Makin’ Aitkin! EXCLUSIVE Interview with Maurice Aitken!

Original source

Proof that the mythological Aiken cover does actually exist!
An incredible coup this week for 2000AD Covers Uncovered. 2000AD artist Book Cook managed to erm… acquire the phone number of the British Kirby, the one and only Maurice Aitken! The mysterious artist, who is known to have inspired legends such as Kirby, McMahon, Ezquerra, Bolland, O’Neill, Gibbons and, of course, Cook himself, never gives interviews but I decided to go for it and give him a ring anyway.
Here’s a transcript of our conversation…
Me: “Hello? Is that Mr Aitken? Maurice Aitken? My name is Pete Wells…”
Maurice Aiken ”Ullo? Who’s that? Wells, like the fish? What the ‘ell do you want – how did you get this number?
Me “I hope you don’t mind me ringing sir but I’m a huge fan of your work. I-I got your number from a friend at the Prohibited Planet comic shop in Sunderla-“
Maurice Aiken ”Humph…can’t people just leave me alone? Pfff….well, you’re ‘ere now, what do ya want?
Me “I’m so sorry to disturb you Mr Aitken. I write a 2000AD covers blog and wondered if you’d-“
Maurice Aiken ”What the effin’ hell’s a blog? Ya know I don’t like to talk about my work – especially the Gunheadz, brings back all sorts of memories… I suppose ya mean that cover from waaaay back when the Gunheadz were in that useless rag 2000AD – is that thing still going? Flippin’ alien editors, I ask ya… The Gunheadz only had one cover for AD, maybe it was more I can’t remember. They used to have a wicked lettering fella at IPC back then, I seem to recall he did a bang up job on it.
Me “Yes, just the one cover, but unfortunately it was lost and never used. I believe it was lettered by a young fella called Parrnum O’Pye. He was a big fan of yours, as is his grandson, who works for 2000AD now. In fact, I think it was the grandson who recently discovered it beneath the pile of unread submissions. Oh, excuse me a moment Mr Aitken… yes, I’ll have two steak bakes and a corned beef slice… sorry about that. Anyway, Tharg knew I was a fan and actually let me buy it! Two hundred polystyrene cups it cost m-”     
Maurice Aiken ”You have the original?! I wondered where the hell that went. IPC were real sticklers back then, used to take photos of everything – concepts, roughs, pencils – I wouldn’t be surprised if they were floatin’ about somewhere.
Indeed, on aged film they did have the concept sketch for the cover and even Aitken’s pencils. I asked if these came with the cover but unfortunately they were snapped up long ago by the Kirby and Ditko estates respectively…
Aitken’s pencils – note how Eisner would eventually adopt the same roughing style later in his career.
Here are those pencils too, a masterclass in rending which is still evident across the comics industry today. 
Apparently this image was repeatedly parodied by Tezuka until IPC threatened legal action.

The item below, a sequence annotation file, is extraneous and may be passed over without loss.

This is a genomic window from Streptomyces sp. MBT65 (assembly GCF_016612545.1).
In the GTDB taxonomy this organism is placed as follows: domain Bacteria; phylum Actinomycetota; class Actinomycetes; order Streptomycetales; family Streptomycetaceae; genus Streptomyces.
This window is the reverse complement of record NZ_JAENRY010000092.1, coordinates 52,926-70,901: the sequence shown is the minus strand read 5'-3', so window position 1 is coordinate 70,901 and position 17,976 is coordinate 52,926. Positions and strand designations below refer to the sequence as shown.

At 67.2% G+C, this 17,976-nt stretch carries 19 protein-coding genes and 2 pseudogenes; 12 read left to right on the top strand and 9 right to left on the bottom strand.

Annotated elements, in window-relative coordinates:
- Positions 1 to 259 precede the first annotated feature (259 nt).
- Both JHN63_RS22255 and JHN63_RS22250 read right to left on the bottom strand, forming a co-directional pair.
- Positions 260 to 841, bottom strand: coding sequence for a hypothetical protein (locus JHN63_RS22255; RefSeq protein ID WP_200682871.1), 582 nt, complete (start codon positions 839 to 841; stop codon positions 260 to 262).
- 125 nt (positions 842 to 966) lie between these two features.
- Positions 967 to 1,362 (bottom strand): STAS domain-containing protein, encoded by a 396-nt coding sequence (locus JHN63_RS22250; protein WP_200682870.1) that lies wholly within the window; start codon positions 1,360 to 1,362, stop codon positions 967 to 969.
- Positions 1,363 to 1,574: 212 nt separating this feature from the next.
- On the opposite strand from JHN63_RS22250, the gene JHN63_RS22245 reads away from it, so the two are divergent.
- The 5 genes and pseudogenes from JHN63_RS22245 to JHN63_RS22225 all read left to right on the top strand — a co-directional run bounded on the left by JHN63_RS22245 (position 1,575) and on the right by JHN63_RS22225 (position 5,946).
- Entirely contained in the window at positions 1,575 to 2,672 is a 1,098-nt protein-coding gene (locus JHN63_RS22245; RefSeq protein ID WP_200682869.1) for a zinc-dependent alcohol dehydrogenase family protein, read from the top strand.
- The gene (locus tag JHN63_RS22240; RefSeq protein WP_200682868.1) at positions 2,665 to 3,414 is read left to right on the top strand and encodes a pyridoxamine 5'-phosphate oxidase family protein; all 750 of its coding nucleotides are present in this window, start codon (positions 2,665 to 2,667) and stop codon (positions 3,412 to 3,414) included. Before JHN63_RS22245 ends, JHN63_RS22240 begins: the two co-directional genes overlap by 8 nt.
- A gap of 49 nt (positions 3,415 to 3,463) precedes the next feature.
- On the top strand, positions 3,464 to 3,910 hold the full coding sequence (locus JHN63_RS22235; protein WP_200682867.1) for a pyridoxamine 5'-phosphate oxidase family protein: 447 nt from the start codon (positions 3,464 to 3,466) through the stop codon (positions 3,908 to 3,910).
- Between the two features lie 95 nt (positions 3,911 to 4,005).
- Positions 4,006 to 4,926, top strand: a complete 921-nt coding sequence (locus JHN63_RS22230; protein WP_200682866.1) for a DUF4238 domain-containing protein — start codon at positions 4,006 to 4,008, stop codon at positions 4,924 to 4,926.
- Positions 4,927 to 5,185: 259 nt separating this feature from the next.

Maurice Aitken “Anyway, I’d done plenty of Gunheadz covers before this one, but this was gonna be introducin’ the gang to a whole new audience so I wanted to make sure they was all on there like. Mowser, Akay, Bazooka Joe, Lady…L-Lady Winchester, and dear ol’ Sgt Howitzer. People always used to think they were American for some reason so I made sure I got the old RAF symbol in there good and bold… and…and that twisted bastard Popcon.
And here are those other Gunheadz covers…
Note the Ezquerra-esque outline on Mowser, clearly the inspiration for King Carlos himself.
Several crudely copied versions of this Bazooka Joe image were found in the recently discovered, tear stained sketchbooks of Norman Mingo.
The erotic Lady Winchester. According to the Alan Moore book ‘Beards, Bonking and Bewilderment’  she was to be a member of the League of Extraordinary Gentlemen before a cease and desist order was issued by Egmont.
Stripped to the waist and ready for action! Elements of this early Sgt Howitzer pin up be seen again and again in Frazetta’s work and is evident in early character designs by Mignola.
Me: “I’ve been lucky enough to have seen some of those covers Mr Aitken, they’re amazing! The impact they had on the comics industry really can’t be underestimated. Can you tell me a little about your style? How do you feel about the army of Aitken-clones it inspired who don’t tend to credit you in their work?” 
Maurice Aitken: ”My style? Well i dunno really… I’ve always been drawing, since I was a nipper – ya just do what comes out don’t ya I suppose? I used to have a friend up north back then – the comics would come over from the states as ballast in the big ships and he’d send ’em down to me. Lot’s of Jack Kirby, Joe Kubert – Sgt. Rock all that stuff… I guess that inspired me to tell my stories. People say they’re a bit bonkers and wacky, but there’s a lot of truth in ’em too… I uh…I don’t like to talk about it really… (muffled noise in the background) I dunno Peter, I think I’ve probably said enough… Don’t call me again please… Huh? (knock at the door) What now? Bah! Some fresh faced f**kin’ Herbert with a satchel’s at my door – where’s my combat knife? Don’t call me again. Bye!
Me: “Mr Aitken? Mr Aitken?”
Wow! That was one of the best moments of my life, another thing ticked off my bucket list! Again, here’s that recently discovered cover, a real piece of history there. 
Note to obvious influence this cover had on O’Neill’s first Marshal Law cover.

And here is how this super cover looks all lettered up, that really was the golden age of 2000AD.

Nice to see the lettering has survived the test of time…
My thanks to Maurice for talking to… well, shouting at me, I can die happy now! Massive thanks to Boo Cook for getting me his number. Hopefully, if Boo continues to hone his craft, he will one day be as good as the mighty Aitken himself!